This reveals something about the nature of attention:  I think it thrives on variation.  If a stimulus bombards the brain always at the same unrelenting rate of speed it merely succeeds in turning the brain off.  I would not be in the least surprised but that it was this aspect of the media that most got to me when as a child I simply couldn't stand television.  Not that I was an ideal kid who moved easily from one rate of stimulation to another: I craved speed.  Never fast enough, seemed to be my mantra.

Now I recognize the danger inherent in that kind of superficial emphasis on rapidity.  Slow down.  I work on slowing kids down, using a metronome to tease them into being aware of how fast or slowly they actually can move without losing concentration.

It's a critical skill, not just in music.

Tuesday, October 28, 2014

Why Not to Video Everything

The lens is a stoplife invention. 

I was brought up in the household of an amateur photographer.  We were constantly being photographed and that was back in the day when that was a big deal, involving film and gadgets and lights and then tying up the bathtub for developing....

At the time I hated having to pose: best behavior was not my favorite mode and there was no other deemed appropriate for the purpose.

Just a couple of weeks ago while playing at a sort of public private party I was shocked at experiencing a rather surprising turn of mind and heart right in the middle of the music.  The moment has haunted me since, without exaggeration.  When, the other evening, I was handed a video of the event I was horrified.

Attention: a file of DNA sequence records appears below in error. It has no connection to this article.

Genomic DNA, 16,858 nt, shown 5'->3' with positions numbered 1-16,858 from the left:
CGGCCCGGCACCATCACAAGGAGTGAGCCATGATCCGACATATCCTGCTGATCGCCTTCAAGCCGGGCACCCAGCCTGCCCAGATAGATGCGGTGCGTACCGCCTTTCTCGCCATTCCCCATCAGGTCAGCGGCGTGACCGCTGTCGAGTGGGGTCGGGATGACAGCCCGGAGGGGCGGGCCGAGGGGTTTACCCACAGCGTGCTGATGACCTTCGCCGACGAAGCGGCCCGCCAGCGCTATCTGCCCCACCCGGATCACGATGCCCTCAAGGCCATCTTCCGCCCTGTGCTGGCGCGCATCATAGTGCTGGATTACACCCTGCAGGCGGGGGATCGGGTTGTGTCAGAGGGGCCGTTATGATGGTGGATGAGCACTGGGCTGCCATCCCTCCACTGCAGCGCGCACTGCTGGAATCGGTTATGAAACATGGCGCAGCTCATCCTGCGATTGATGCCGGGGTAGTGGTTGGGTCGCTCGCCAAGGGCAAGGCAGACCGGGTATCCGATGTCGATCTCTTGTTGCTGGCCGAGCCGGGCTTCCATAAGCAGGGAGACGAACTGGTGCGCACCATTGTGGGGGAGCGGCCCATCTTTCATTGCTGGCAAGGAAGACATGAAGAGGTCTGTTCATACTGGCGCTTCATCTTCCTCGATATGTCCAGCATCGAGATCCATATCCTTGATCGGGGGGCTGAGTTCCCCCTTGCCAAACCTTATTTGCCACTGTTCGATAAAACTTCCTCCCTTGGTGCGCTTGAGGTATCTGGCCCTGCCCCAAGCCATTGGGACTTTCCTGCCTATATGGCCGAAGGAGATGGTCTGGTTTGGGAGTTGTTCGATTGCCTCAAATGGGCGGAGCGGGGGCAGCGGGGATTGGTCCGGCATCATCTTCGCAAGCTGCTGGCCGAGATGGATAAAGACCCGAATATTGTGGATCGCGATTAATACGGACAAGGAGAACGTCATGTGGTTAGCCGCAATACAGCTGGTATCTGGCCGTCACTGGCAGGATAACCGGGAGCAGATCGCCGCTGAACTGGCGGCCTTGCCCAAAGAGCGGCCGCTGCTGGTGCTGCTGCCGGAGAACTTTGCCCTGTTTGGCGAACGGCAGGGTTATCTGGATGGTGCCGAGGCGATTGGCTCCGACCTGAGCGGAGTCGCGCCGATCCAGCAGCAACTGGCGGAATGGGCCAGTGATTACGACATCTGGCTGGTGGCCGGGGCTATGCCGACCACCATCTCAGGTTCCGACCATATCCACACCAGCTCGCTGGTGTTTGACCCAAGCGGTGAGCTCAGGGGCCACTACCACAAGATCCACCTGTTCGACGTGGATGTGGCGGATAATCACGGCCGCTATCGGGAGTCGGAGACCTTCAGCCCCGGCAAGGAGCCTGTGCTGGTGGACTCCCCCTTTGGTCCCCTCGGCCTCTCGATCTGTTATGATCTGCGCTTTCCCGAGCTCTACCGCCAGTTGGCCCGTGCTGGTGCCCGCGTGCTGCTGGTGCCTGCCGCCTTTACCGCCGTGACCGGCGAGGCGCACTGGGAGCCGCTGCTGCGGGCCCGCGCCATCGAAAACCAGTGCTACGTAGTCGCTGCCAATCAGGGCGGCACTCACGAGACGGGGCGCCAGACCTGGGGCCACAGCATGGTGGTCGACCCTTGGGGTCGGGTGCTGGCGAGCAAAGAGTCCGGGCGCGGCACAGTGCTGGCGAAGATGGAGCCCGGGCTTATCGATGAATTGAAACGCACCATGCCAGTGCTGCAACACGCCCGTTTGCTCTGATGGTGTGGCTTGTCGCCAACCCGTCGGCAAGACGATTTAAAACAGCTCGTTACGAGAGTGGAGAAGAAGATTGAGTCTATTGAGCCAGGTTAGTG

Had I known it was to be taped would I have allowed that moment to occur? 

Monday, October 27, 2014

Stop Counting

Counting is very much overrated as a tool for learning rhythm.  There are many more reliable and far more life-filled models for regularity, symmetry, sequence, variation--all the things that are more rightly associated with rhythm than numbers.  Let's leave the numbers for arithmetic.

Think instead of clapping patterns:  A good game of Simon Says involving imitation of simple clapping patterns is more fun and potentially far more engaging than any amount of getting from 1 to 4 on time.

Or of moving an object, like a bow or a baton, to conduct a song or express a mood.

My best trick was getting children to draw shapes with both hands at the same time moving in contrary motion on a large sheet of paper.  This is fun, and it is funny.

The hardest thing about beats is that they are too powerful in relation to tone quality.  A child who is sensitive to tone quality cannot objectify time without losing contact with that more important, more elusive, and more deeply personal aspect of hearing.

Sunday, October 26, 2014

Like Playing the Guitar

That's how my student described the level she has finally achieved, after many, many years of seeking precisely this, the way she now plays the piano.  It is no longer like dealing with a machine that's out there.  It's much closer to home, much more in control in the best way.

How unusual that an accomplished adult will allow herself to cross that barrier and get to the heart of the matter, which is where she always wanted to be and was never given a clue how to get there.

I asked her what had enabled her to achieve this.  It was a combination of things, she said, among them, watching me play.

That is the best way to learn to play an instrument.  Observe closely someone whose playing you admire.  Without analyzing what she is doing simply go home and pretend that she is inhabiting your body and it is she, not you, playing your instrument.

That is how I learned to play the piano:  Two pianists I have to thank for that:  Artur Rubinstein and Mieczyslaw Horszowski.